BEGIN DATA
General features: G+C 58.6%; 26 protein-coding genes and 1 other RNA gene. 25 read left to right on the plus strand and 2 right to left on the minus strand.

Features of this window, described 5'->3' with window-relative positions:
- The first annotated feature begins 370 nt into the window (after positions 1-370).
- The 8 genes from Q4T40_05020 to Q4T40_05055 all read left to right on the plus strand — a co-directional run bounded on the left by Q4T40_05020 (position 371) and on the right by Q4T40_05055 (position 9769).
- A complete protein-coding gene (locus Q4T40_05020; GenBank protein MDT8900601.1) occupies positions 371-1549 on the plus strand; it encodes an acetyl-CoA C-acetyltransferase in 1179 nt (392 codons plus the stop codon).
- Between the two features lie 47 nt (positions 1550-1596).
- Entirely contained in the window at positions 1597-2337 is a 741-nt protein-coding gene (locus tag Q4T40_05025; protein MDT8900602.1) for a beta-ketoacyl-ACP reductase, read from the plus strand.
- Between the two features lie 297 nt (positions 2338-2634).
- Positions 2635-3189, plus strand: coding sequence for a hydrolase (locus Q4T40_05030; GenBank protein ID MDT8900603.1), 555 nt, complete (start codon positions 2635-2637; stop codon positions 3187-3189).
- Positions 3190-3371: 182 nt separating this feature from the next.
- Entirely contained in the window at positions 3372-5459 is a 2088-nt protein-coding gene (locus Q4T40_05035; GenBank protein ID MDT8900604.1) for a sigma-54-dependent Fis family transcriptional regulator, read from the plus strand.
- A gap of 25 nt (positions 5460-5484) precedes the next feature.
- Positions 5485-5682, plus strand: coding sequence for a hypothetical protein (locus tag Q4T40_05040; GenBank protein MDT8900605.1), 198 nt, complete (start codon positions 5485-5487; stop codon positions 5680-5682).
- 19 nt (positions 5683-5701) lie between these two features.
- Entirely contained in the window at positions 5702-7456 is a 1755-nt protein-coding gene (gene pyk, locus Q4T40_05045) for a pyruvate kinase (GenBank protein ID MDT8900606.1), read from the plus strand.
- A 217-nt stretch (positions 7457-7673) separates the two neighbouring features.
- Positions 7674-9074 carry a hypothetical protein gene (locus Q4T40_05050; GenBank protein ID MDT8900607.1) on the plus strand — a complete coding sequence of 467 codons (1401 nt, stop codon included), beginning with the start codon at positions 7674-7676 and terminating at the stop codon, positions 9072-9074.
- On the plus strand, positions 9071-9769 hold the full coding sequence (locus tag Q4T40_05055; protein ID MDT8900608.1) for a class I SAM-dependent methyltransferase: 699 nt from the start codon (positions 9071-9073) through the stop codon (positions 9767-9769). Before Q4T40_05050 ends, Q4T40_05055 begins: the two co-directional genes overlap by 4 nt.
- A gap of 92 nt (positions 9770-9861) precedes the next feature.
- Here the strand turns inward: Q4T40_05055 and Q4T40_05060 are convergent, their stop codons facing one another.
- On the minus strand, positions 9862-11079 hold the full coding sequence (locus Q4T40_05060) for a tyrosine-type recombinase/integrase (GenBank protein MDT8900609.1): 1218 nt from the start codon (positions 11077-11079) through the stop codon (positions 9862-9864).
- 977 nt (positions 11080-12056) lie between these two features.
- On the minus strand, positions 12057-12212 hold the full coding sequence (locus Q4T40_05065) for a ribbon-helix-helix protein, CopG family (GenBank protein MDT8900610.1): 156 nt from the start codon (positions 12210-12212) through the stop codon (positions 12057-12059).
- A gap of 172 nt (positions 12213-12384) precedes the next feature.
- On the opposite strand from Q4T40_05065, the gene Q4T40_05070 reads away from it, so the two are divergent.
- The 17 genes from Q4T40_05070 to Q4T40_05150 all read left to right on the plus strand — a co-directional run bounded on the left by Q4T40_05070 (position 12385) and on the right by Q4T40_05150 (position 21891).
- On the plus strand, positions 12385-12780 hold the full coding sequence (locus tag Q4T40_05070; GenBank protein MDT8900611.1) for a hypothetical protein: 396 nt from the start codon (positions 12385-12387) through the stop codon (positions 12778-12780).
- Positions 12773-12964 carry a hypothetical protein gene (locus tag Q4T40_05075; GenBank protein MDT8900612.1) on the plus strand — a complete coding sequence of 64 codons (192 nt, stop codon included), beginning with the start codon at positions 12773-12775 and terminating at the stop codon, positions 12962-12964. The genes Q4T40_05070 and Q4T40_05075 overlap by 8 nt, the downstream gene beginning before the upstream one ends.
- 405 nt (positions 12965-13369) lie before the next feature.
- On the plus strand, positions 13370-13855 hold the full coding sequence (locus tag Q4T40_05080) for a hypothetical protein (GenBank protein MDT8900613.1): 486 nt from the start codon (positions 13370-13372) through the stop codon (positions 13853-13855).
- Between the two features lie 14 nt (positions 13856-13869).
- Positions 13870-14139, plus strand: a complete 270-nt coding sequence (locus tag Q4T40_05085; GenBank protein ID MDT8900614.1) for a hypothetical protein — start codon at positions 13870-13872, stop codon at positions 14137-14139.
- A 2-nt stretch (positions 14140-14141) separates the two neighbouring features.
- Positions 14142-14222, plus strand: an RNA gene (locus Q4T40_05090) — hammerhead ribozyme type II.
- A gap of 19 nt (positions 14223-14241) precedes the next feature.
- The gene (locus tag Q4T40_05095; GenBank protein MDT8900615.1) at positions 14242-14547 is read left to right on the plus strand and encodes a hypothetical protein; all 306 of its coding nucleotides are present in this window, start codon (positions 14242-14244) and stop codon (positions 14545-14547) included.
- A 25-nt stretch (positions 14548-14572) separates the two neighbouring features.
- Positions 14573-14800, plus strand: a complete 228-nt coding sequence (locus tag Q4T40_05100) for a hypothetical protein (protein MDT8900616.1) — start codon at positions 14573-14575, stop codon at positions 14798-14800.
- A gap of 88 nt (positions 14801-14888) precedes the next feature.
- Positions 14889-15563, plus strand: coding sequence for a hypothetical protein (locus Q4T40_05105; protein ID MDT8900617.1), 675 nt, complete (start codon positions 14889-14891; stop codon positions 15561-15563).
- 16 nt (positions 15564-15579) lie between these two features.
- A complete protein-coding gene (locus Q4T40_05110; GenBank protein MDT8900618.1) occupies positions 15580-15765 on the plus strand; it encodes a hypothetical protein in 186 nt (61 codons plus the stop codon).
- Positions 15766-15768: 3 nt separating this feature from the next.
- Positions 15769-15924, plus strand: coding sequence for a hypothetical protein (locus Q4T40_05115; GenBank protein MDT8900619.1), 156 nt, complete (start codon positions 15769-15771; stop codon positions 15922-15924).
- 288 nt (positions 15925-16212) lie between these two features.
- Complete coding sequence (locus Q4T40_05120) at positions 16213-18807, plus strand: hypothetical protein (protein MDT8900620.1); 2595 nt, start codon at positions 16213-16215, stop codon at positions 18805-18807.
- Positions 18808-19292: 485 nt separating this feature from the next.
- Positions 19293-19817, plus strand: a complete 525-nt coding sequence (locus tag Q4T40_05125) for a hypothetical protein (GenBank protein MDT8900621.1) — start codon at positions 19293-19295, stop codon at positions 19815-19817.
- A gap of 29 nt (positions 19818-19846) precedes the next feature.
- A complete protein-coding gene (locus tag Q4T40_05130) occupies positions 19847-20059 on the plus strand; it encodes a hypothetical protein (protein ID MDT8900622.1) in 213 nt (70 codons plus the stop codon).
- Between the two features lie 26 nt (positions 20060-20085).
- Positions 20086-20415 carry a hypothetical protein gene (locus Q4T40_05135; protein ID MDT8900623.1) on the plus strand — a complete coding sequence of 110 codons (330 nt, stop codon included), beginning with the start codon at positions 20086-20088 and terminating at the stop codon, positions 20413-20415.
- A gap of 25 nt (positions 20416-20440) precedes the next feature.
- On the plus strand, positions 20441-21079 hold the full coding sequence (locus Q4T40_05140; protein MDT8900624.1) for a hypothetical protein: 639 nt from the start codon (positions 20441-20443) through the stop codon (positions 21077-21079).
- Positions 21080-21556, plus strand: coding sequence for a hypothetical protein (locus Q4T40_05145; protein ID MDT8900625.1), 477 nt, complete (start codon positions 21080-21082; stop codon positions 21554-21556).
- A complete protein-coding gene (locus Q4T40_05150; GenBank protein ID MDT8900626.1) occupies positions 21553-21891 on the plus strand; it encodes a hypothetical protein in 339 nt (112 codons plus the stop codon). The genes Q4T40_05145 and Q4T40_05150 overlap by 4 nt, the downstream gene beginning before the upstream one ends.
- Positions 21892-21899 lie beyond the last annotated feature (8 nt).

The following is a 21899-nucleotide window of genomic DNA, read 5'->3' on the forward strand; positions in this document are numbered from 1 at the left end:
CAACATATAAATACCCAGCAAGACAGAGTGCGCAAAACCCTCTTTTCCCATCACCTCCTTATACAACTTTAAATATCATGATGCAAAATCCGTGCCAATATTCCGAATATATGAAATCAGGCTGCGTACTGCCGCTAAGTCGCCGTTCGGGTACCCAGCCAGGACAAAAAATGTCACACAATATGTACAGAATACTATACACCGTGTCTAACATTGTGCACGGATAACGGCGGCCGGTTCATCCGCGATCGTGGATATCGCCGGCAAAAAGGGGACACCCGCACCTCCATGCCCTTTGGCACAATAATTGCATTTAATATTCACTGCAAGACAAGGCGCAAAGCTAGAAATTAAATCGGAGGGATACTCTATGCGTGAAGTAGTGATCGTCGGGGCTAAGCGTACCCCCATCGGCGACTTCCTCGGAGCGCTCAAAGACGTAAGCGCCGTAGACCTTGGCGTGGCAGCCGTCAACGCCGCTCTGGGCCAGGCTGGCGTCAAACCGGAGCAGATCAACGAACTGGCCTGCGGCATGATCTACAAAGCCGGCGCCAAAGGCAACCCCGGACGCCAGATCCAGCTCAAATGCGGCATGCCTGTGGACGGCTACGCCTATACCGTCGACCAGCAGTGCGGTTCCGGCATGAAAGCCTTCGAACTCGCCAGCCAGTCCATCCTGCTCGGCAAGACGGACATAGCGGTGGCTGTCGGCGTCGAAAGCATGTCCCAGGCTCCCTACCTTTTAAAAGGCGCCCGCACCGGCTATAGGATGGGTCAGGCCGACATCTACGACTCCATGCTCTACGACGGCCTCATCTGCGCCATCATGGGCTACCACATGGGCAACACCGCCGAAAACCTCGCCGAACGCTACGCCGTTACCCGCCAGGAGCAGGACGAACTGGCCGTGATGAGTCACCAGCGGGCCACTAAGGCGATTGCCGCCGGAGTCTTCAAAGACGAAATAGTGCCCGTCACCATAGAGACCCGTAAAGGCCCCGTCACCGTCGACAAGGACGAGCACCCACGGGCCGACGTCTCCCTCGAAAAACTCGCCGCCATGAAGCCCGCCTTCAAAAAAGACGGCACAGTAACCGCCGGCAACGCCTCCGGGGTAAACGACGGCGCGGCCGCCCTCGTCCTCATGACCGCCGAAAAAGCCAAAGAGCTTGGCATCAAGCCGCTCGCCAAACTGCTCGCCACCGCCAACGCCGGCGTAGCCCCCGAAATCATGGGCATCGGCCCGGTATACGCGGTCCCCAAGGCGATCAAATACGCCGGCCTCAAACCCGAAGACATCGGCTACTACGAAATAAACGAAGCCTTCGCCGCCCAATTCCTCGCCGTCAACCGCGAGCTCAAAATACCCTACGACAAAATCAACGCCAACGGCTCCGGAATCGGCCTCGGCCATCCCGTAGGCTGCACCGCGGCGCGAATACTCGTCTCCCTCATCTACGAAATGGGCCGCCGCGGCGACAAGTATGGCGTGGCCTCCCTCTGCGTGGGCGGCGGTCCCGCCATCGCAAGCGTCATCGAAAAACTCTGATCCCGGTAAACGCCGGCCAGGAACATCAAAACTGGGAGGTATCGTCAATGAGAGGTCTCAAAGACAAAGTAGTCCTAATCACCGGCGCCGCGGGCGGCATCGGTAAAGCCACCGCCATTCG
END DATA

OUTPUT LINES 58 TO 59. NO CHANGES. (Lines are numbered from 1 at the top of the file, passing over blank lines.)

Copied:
The following is a 21899-nucleotide window of genomic DNA, read 5'->3' on the forward strand; positions in this document are numbered from 1 at the left end:
CAACATATAAATACCCAGCAAGACAGAGTGCGCAAAACCCTCTTTTCCCATCACCTCCTTATACAACTTTAAATATCATGATGCAAAATCCGTGCCAATATTCCGAATATATGAAATCAGGCTGCGTACTGCCGCTAAGTCGCCGTTCGGGTACCCAGCCAGGACAAAAAATGTCACACAATATGTACAGAATACTATACACCGTGTCTAACATTGTGCACGGATAACGGCGGCCGGTTCATCCGCGATCGTGGATATCGCCGGCAAAAAGGGGACACCCGCACCTCCATGCCCTTTGGCACAATAATTGCATTTAATATTCACTGCAAGACAAGGCGCAAAGCTAGAAATTAAATCGGAGGGATACTCTATGCGTGAAGTAGTGATCGTCGGGGCTAAGCGTACCCCCATCGGCGACTTCCTCGGAGCGCTCAAAGACGTAAGCGCCGTAGACCTTGGCGTGGCAGCCGTCAACGCCGCTCTGGGCCAGGCTGGCGTCAAACCGGAGCAGATCAACGAACTGGCCTGCGGCATGATCTACAAAGCCGGCGCCAAAGGCAACCCCGGACGCCAGATCCAGCTCAAATGCGGCATGCCTGTGGACGGCTACGCCTATACCGTCGACCAGCAGTGCGGTTCCGGCATGAAAGCCTTCGAACTCGCCAGCCAGTCCATCCTGCTCGGCAAGACGGACATAGCGGTGGCTGTCGGCGTCGAAAGCATGTCCCAGGCTCCCTACCTTTTAAAAGGCGCCCGCACCGGCTATAGGATGGGTCAGGCCGACATCTACGACTCCATGCTCTACGACGGCCTCATCTGCGCCATCATGGGCTACCACATGGGCAACACCGCCGAAAACCTCGCCGAACGCTACGCCGTTACCCGCCAGGAGCAGGACGAACTGGCCGTGATGAGTCACCAGCGGGCCACTAAGGCGATTGCCGCCGGAGTCTTCAAAGACGAAATAGTGCCCGTCACCATAGAGACCCGTAAAGGCCCCGTCACCGTCGACAAGGACGAGCACCCACGGGCCGACGTCTCCCTCGAAAAACTCGCCGCCATGAAGCCCGCCTTCAAAAAAGACGGCACAGTAACCGCCGGCAACGCCTCCGGGGTAAACGACGGCGCGGCCGCCCTCGTCCTCATGACCGCCGAAAAAGCCAAAGAGCTTGGCATCAAGCCGCTCGCCAAACTGCTCGCCACCGCCAACGCCGGCGTAGCCCCCGAAATCATGGGCATCGGCCCGGTATACGCGGTCCCCAAGGCGATCAAATACGCCGGCCTCAAACCCGAAGACATCGGCTACTACGAAATAAACGAAGCCTTCGCCGCCCAATTCCTCGCCGTCAACCGCGAGCTCAAAATACCCTACGACAAAATCAACGCCAACGGCTCCGGAATCGGCCTCGGCCATCCCGTAGGCTGCACCGCGGCGCGAATACTCGTCTCCCTCATCTACGAAATGGGCCGCCGCGGCGACAAGTATGGCGTGGCCTCCCTCTGCGTGGGCGGCGGTCCCGCCATCGCAAGCGTCATCGAAAAACTCTGATCCCGGTAAACGCCGGCCAGGAACATCAAAACTGGGAGGTATCGTCAATGAGAGGTCTCAAAGACAAAGTAGTCCTAATCACCGGCGCCGCGGGCGGCATCGGTAAAGCCACCGCCATTCG